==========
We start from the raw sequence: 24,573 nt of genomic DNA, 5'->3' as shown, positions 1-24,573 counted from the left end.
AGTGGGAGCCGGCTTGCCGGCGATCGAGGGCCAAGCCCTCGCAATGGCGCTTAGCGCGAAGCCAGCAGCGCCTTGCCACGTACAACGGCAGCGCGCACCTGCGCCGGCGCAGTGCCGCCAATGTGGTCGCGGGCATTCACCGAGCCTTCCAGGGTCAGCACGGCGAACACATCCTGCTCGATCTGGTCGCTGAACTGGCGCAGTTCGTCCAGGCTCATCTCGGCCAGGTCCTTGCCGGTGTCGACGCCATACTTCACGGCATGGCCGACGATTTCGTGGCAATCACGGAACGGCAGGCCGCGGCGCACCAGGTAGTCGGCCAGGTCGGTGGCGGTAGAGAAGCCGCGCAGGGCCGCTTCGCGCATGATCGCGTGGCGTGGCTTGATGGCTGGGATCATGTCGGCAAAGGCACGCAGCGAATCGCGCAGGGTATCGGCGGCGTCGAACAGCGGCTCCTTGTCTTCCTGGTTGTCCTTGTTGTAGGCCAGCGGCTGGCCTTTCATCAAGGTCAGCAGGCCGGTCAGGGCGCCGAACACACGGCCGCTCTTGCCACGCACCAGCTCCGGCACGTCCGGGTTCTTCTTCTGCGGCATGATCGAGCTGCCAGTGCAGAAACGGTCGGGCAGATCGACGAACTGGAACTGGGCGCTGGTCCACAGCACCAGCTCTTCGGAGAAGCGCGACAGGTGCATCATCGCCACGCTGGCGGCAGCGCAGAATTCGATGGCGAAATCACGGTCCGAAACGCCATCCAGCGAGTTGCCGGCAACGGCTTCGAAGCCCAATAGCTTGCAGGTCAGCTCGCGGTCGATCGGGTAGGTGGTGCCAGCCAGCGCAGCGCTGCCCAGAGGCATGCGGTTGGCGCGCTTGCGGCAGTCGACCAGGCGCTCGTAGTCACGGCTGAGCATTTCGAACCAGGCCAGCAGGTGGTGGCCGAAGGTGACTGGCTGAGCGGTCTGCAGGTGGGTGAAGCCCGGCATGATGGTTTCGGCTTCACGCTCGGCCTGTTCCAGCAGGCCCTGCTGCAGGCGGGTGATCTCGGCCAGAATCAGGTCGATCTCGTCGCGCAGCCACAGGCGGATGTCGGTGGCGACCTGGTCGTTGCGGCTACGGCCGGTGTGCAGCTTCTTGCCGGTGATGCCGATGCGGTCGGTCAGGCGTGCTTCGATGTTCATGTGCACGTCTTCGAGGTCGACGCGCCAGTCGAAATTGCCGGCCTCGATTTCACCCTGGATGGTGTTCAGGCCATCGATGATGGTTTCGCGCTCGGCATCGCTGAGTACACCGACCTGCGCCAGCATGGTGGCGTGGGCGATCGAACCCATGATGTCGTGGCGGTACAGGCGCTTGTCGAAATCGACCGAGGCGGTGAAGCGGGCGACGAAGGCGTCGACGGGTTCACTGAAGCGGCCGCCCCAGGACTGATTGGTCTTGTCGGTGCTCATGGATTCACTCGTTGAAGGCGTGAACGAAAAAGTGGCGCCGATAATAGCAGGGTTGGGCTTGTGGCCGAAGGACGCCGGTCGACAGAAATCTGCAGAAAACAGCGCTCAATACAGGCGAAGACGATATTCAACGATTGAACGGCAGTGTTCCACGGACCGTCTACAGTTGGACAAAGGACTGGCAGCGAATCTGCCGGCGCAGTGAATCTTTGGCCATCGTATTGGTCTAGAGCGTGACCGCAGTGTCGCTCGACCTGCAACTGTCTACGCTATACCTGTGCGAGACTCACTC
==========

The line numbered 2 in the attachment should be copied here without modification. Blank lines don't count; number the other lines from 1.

AGTGGGAGCCGGCTTGCCGGCGATCGAGGGCCAAGCCCTCGCAATGGCGCTTAGCGCGAAGCCAGCAGCGCCTTGCCACGTACAACGGCAGCGCGCACCTGCGCCGGCGCAGTGCCGCCAATGTGGTCGCGGGCATTCACCGAGCCTTCCAGGGTCAGCACGGCGAACACATCCTGCTCGATCTGGTCGCTGAACTGGCGCAGTTCGTCCAGGCTCATCTCGGCCAGGTCCTTGCCGGTGTCGACGCCATACTTCACGGCATGGCCGACGATTTCGTGGCAATCACGGAACGGCAGGCCGCGGCGCACCAGGTAGTCGGCCAGGTCGGTGGCGGTAGAGAAGCCGCGCAGGGCCGCTTCGCGCATGATCGCGTGGCGTGGCTTGATGGCTGGGATCATGTCGGCAAAGGCACGCAGCGAATCGCGCAGGGTATCGGCGGCGTCGAACAGCGGCTCCTTGTCTTCCTGGTTGTCCTTGTTGTAGGCCAGCGGCTGGCCTTTCATCAAGGTCAGCAGGCCGGTCAGGGCGCCGAACACACGGCCGCTCTTGCCACGCACCAGCTCCGGCACGTCCGGGTTCTTCTTCTGCGGCATGATCGAGCTGCCAGTGCAGAAACGGTCGGGCAGATCGACGAACTGGAACTGGGCGCTGGTCCACAGCACCAGCTCTTCGGAGAAGCGCGACAGGTGCATCATCGCCACGCTGGCGGCAGCGCAGAATTCGATGGCGAAATCACGGTCCGAAACGCCATCCAGCGAGTTGCCGGCAACGGCTTCGAAGCCCAATAGCTTGCAGGTCAGCTCGCGGTCGATCGGGTAGGTGGTGCCAGCCAGCGCAGCGCTGCCCAGAGGCATGCGGTTGGCGCGCTTGCGGCAGTCGACCAGGCGCTCGTAGTCACGGCTGAGCATTTCGAACCAGGCCAGCAGGTGGTGGCCGAAGGTGACTGGCTGAGCGGTCTGCAGGTGGGTGAAGCCCGGCATGATGGTTTCGGCTTCACGCTCGGCCTGTTCCAGCAGGCCCTGCTGCAGGCGGGTGATCTCGGCCAGAATCAGGTCGATCTCGTCGCGCAGCCACAGGCGGATGTCGGTGGCGACCTGGTCGTTGCGGCTACGGCCGGTGTGCAGCTTCTTGCCGGTGATGCCGATGCGGTCGGTCAGGCGTGCTTCGATGTTCATGTGCACGTCTTCGAGGTCGACGCGCCAGTCGAAATTGCCGGCCTCGATTTCACCCTGGATGGTGTTCAGGCCATCGATGATGGTTTCGCGCTCGGCATCGCTGAGTACACCGACCTGCGCCAGCATGGTGGCGTGGGCGATCGAACCCATGATGTCGTGGCGGTACAGGCGCTTGTCGAAATCGACCGAGGCGGTGAAGCGGGCGACGAAGGCGTCGACGGGTTCACTGAAGCGGCCGCCCCAGGACTGATTGGTCTTGTCGGTGCTCATGGATTCACTCGTTGAAGGCGTGAACGAAAAAGTGGCGCCGATAATAGCAGGGTTGGGCTTGTGGCCGAAGGACGCCGGTCGACAGAAATCTGCAGAAAACAGCGCTCAATACAGGCGAAGACGATATTCAACGATTGAACGGCAGTGTTCCACGGACCGTCTACAGTTGGACAAAGGACTGGCAGCGAATCTGCCGGCGCAGTGAATCTTTGGCCATCGTATTGGTCTAGAGCGTGACCGCAGTGTCGCTCGACCTGCAACTGTCTACGCTATACCTGTGCGAGACTCACTC